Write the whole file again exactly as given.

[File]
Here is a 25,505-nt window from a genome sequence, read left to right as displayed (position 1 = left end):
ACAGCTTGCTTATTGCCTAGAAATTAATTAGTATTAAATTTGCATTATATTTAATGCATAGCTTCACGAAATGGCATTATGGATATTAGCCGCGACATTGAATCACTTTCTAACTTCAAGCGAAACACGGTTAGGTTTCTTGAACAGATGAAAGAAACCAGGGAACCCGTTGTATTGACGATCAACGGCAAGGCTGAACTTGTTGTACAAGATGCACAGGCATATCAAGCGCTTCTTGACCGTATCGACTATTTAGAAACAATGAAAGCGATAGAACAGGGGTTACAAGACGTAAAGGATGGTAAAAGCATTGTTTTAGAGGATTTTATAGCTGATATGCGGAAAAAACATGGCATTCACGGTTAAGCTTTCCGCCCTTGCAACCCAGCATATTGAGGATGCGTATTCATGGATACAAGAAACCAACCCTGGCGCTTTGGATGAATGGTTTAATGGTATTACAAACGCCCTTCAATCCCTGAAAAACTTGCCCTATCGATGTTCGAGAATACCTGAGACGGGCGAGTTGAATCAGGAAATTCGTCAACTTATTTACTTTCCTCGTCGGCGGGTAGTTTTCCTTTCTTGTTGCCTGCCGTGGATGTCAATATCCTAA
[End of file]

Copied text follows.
Here is a 25,505-nt window from a genome sequence, read left to right as displayed (position 1 = left end):
ACAGCTTGCTTATTGCCTAGAAATTAATTAGTATTAAATTTGCATTATATTTAATGCATAGCTTCACGAAATGGCATTATGGATATTAGCCGCGACATTGAATCACTTTCTAACTTCAAGCGAAACACGGTTAGGTTTCTTGAACAGATGAAAGAAACCAGGGAACCCGTTGTATTGACGATCAACGGCAAGGCTGAACTTGTTGTACAAGATGCACAGGCATATCAAGCGCTTCTTGACCGTATCGACTATTTAGAAACAATGAAAGCGATAGAACAGGGGTTACAAGACGTAAAGGATGGTAAAAGCATTGTTTTAGAGGATTTTATAGCTGATATGCGGAAAAAACATGGCATTCACGGTTAAGCTTTCCGCCCTTGCAACCCAGCATATTGAGGATGCGTATTCATGGATACAAGAAACCAACCCTGGCGCTTTGGATGAATGGTTTAATGGTATTACAAACGCCCTTCAATCCCTGAAAAACTTGCCCTATCGATGTTCGAGAATACCTGAGACGGGCGAGTTGAATCAGGAAATTCGTCAACTTATTTACTTTCCTCGTCGGCGGGTAGTTTTCCTTTCTTGTTGCCTGCCGTGGATGTCAATATCCTAA